Ever since I first saw this bookshelf I knew it was going to be part of our home. Even if by now it is a classic and everybody has it, I love it all the same. And finally, we have it at home. It was a struggle to make it fit in our little car, but we made it.
 Then the time came to get the boxes I brought with me from Barcelona and that had since been gathering dust first in the attic and then in the garage and open them. It felt a little like Christmas. Well, not really. But wow, I studied a lot.
 As I was taking out my notes and books and filing them into colorful new binders I was shocked at the amount of information I had to learn and memorize.
Then I stumbled into these and remembered thinking that anatomy would be the hardest subject ever.
 But no... even as a girl who always loved chemistry, when I think what was the hardest exam I had to pass the first that comes to mind is Pharmacology, and close behind Surgery and Radiology.
Oh but look at this, aren't you in love with cubic shelves? I know some of you are.

Monday, November 21, 2011

Agua de limón molido (Fresh lemon water)

I am about to give you one of the best kept secrets of my mom's kitchen, that is, the recipe for the best ever "agua de limón". As some of you may know, a very typical treat in Mexico are "aguas frescas", cold beverages often made of juice, water, fresh fruit, sugar and lots of ice. You can  buy them from street stalls, but they are also an everyday drink in almost every household. Flavors can be as varied as there are fruits: mango, guayaba, orange, lemon, melon, watermelon, tamarind, and the classical jamaica (hibiscus) and horchata (made of roasted rice and cinammon).
But if I dare to say, agua de limón (lemon water),  would be the queen of them all, and the most classic.  The recipe I'm about to share with you has a twist, that makes it full of flavor. All you need is a blender, 2 or 3 lemons, sugar, ice and water. And it goes like this: take the lemons, wash them, cut them in half, or in 4, and throw them in the blender with just a little bit of water.
Next, pass this mix IMMEDIATELY through a colander. This is the key step. In order for your "agua de limón" not to turn bitter, you need to :
a). not allow the blender to mix the lemons in the water for too long. About 4 seconds should be enough, just until the pulp is crushed and
b). do not let it sit, but filter it immediately into the jar that you will be using.
 Finally add sugar as desired, fill the jar with water, add ice, mix and enjoy. If you like, you can prepare it beforehand and keep in the fridge, since it is better enjoyed ice-cold. And there you go, instant taste of Mexico in less than 15 minutes. If you want more,there is this book that drew my attention by its title: "Paletas: Authentic Recipes for Mexican Ice Pops,shaved Ice & Aguas Frescas", by Fany Gerson. And how could I not fall for it when it starts like this:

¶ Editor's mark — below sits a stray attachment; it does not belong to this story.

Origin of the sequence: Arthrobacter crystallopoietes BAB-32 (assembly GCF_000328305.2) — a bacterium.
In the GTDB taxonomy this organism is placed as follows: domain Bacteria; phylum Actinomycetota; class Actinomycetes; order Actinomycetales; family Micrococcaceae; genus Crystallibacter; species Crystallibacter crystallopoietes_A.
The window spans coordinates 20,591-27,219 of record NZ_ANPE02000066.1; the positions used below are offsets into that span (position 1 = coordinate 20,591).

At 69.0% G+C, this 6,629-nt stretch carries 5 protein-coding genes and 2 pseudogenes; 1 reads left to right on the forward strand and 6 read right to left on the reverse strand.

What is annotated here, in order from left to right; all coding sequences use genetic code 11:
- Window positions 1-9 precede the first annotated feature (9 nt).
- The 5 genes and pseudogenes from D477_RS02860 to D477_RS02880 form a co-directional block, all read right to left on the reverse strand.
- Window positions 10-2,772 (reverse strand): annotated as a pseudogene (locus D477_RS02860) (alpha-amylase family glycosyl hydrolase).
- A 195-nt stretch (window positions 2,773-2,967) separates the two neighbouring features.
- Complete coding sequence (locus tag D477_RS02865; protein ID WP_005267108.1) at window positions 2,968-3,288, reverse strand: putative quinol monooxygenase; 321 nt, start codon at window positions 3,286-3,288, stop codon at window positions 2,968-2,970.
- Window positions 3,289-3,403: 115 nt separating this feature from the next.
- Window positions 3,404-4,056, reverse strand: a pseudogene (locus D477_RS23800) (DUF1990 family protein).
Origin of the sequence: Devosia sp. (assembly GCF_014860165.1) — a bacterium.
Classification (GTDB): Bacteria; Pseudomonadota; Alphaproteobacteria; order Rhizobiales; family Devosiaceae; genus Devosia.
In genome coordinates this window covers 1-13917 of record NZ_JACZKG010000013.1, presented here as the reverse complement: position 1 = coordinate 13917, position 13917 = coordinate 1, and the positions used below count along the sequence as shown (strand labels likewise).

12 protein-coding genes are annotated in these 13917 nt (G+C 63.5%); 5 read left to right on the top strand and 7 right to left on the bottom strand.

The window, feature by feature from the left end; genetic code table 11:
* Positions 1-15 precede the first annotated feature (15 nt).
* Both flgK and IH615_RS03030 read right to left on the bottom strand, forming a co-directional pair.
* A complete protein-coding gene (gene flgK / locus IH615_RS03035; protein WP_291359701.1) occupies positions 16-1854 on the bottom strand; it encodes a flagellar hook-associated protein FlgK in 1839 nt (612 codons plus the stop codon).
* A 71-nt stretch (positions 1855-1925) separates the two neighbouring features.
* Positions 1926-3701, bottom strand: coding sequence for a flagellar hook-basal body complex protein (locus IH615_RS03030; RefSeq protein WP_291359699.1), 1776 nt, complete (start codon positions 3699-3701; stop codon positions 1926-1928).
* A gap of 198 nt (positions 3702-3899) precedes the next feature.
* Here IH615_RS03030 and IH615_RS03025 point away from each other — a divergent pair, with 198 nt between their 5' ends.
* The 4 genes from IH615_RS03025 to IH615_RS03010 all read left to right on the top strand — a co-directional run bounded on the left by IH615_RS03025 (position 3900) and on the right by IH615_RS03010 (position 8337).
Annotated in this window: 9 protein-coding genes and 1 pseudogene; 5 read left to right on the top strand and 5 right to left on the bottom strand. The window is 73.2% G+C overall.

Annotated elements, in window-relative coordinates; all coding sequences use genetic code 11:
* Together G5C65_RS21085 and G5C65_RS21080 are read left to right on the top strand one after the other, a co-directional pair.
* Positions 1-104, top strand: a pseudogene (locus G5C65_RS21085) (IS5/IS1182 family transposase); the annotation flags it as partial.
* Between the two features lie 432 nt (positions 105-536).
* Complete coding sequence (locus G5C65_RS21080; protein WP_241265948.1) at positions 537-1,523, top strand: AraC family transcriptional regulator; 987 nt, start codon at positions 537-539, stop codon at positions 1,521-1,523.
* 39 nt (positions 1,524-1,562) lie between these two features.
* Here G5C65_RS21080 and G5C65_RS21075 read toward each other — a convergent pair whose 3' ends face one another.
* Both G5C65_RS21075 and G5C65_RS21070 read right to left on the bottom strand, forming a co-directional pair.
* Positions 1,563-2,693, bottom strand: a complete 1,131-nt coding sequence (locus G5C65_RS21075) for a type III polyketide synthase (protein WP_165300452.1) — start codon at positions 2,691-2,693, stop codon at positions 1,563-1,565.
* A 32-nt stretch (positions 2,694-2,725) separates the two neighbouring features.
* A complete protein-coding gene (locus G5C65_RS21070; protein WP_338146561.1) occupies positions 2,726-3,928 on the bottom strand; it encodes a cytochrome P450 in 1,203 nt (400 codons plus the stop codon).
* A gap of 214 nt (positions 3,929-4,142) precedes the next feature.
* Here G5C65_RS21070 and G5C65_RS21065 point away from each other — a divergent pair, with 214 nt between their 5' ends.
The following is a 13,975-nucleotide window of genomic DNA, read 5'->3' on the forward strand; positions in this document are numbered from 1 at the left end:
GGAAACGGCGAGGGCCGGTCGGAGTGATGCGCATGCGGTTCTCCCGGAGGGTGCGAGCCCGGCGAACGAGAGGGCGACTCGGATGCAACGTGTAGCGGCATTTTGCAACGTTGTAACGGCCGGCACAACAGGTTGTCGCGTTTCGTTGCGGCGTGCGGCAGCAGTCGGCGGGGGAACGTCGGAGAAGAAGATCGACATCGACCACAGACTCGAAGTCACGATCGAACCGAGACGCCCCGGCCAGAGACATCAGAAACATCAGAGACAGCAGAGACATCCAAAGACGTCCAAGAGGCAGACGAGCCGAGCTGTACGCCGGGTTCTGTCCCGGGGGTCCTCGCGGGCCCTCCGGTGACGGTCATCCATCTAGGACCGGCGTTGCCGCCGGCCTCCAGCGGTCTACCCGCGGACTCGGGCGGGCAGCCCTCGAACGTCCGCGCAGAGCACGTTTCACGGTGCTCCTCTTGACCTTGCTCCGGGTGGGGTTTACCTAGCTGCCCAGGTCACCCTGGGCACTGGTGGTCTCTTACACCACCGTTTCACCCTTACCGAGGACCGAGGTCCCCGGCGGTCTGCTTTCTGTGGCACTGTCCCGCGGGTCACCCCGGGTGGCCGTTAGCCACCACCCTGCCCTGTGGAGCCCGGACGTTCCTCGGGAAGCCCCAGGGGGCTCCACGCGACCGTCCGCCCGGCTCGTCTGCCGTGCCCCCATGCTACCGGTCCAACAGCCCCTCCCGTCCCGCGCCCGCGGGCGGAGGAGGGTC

"The first frozen treats in Mexico were made with snow collected at the top of the Popocatépetl and Iztaccíhuatl volcanoes. At first the snow was carried down and used to refrigerate things like medicine and food, but later people realized they could pair the snow with sweet fruits to make luxurious frozen treats. "

Friday, November 18, 2011


really is in the small things. Macarons in a box. Walking through the city with the boy on a sunny day. Crisp blue morning skies. Looking for wedding-y stuff for my little sister.* Japanese-inspired-flower-print dresses and lacy tights. 
 *Aren't these flats cute? Little sis is such a practical girl that no matter how pretty heels might be she won't be wearing them on her wedding day, amen to that.

Wednesday, November 16, 2011

So, Antwerp.

Such a nice city. Let me think. When we went there for the bookclub it must have been our fifth time there. Belgium, being so close, still has the feel of a different country in such a way that it satisfies, if only temporarily, our vacation cravings.
The zoo there is totally worth it. Imagine walking through a park from the beginning of the century and spotting animals here and there. But the best part is that the animals actually seem happy, which, sadly, is an unusual sight in a zoo. Then of course you have the cathedral and old center, and the diamond district which is quite particular.
And then there is this "trendy" neighborhood, full of cafes and little independent shops of all kinds (antiquaries, designers, ateliers). We spent the day walking and I found earrings for my sister. Sure my mom asked me to look for diamonds, but I'm quite certain I can not really afford those for now. Instead, we accidentally found an independent artist / jeweller that had lovely designs. And I found her these earrings:
made of prasiolith, also known as vermarine,  a stone of a very light green hue and mother of pearl. They are made by Eva Crauwels for her brand Mia & Moi. (You can find her in Kloosterstraat 185).
We also stumbled upon the perfect shoe shop, Nöe pumps. As in, they have shoes in every color of the rainbow. Seriously, every single shade is there. They are made of soft material, and available in 3 types of heel. So whenever you need to match an exact shade, you know where to go.  (Nöe by Your, Kloosterstraat 84)
 And we found spiderman, and graffitis, and more parks, oh lovely autumn. 
Related Posts Plugin for WordPress, Blogger...